Updated date:

How Netflix's "Inside" by Bo Burnham Works

Author:

MakeChai has always enjoyed many of Bo Burnham's songs and has been interested in analyzing in at least one of his works.

Like many artists, Bo Burnham has shared several things running through his mind during the pandemic and he did so through what he does best, through comedic songs. And before anyone else questioned what he was doing, Burnham already asked it in his second song, “Comedy”.

“Should I be joking at a time like this?” is definitely not the same as “read the room when you’re trying to joke” as he emphasized throughout the special. And his comedic use of irony to deliver the implied truth while singing it was something he always did before this special. Because after all how else will you get people to listen if not through music and dark humor.


"How the World Works"

Using the classic sock puppet usually seen for children’s learning and entertainment, Burnham uses it as a more direct way of teaching the privileged how the world works. The metaphor he points out is that Socko (minorities) is used for Bo (privileged) to feel morally good, or what was mentioned as “self-actualization. By letting Socko exist and be seen by the audience for him to talk about the real problems, Bo finds a chance to be the heroic figure to change something in the world. The situation hasn’t changed since the power imbalance is still present and the one who has the higher ground did for themselves.

"That's How the World Works"

"That's How the World Works"

"White Woman's Instagram"

Instagram, compared to other social media platforms, is known for the content that is filtered and “easy-on-the-eye”. And in that case, discussed in “White Woman’s Instagram. The song is not the mockery of women on Instagram as I’ve seen many people thought. It is a mockery though, specifically a mockery on the “white”. It’s how white women would share aesthetic content and things about themselves to the world. Some of the aesthetics showing themselves as cultural appropriation of dream catchers and misquotation of Martin Luther King. And it doesn’t seem like they are able to see the world past the things that look pleasing or past their comfortable lives. Meanwhile, non-white women, in comparison would use the power of social media to share their more serious realities that occur in a sociopolitical spread.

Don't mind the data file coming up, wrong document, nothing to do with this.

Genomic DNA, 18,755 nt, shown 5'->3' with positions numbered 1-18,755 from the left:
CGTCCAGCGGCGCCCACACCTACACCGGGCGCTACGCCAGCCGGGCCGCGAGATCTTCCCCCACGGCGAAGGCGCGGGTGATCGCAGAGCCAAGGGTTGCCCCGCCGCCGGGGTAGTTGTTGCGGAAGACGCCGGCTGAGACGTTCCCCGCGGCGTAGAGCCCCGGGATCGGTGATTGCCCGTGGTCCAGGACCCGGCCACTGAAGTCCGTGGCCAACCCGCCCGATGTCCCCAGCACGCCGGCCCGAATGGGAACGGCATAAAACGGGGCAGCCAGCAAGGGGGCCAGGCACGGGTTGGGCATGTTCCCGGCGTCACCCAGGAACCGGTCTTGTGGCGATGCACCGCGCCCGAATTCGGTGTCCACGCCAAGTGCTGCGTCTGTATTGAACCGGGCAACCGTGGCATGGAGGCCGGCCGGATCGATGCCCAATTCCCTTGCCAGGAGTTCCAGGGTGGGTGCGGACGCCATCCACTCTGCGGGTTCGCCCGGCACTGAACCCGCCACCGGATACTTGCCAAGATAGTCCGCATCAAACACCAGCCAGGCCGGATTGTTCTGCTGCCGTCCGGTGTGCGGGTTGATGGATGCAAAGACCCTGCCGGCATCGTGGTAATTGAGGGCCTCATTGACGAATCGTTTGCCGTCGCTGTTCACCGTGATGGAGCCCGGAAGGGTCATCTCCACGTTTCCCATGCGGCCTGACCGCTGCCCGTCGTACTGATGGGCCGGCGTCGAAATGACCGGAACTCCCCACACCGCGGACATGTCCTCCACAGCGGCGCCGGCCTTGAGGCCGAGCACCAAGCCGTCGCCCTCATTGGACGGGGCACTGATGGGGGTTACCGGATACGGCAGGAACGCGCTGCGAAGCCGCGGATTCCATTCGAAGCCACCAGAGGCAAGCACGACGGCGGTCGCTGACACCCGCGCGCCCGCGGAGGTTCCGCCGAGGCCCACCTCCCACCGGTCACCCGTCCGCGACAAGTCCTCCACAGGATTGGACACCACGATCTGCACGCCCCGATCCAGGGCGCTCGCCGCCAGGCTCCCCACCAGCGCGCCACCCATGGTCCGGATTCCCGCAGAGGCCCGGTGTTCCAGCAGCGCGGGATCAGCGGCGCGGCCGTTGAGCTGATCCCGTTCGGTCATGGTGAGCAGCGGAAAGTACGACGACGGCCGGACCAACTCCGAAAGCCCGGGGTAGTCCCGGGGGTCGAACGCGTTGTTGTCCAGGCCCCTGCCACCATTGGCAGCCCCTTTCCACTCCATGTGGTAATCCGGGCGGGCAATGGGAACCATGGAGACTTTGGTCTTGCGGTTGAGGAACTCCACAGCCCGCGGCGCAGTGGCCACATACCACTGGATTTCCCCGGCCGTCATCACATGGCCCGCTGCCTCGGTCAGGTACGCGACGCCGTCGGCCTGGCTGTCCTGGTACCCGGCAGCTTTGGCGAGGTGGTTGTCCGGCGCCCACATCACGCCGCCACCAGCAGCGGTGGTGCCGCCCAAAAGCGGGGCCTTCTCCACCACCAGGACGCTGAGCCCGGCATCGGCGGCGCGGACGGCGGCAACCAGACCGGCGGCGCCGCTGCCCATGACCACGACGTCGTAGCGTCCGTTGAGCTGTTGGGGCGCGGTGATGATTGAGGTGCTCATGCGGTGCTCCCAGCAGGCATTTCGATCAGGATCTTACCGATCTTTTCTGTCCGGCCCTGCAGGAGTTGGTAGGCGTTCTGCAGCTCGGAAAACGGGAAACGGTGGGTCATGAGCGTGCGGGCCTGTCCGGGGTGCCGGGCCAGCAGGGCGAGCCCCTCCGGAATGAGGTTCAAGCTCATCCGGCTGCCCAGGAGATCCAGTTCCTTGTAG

"White Woman's Instagram"

"White Woman's Instagram"

"Unpaid Intern"

This 34-second song is simply about capitalism and how many workers are insufficiently paid despite being overworked. The more intricate detail of the “Unfair Intern” is how Burnham went into a seemingly neverending loop of reacting to the song then reacting to himself. As the loop continues, there is less content left that he can think of. It leaves him to look more critically at his prior reaction to the original video, playing "Unpaid Intern", and even at the song itself. The more he watches the previous loops, Burnham finds his opinions differing from what he initially said before. It becomes pointless and frustrating for him.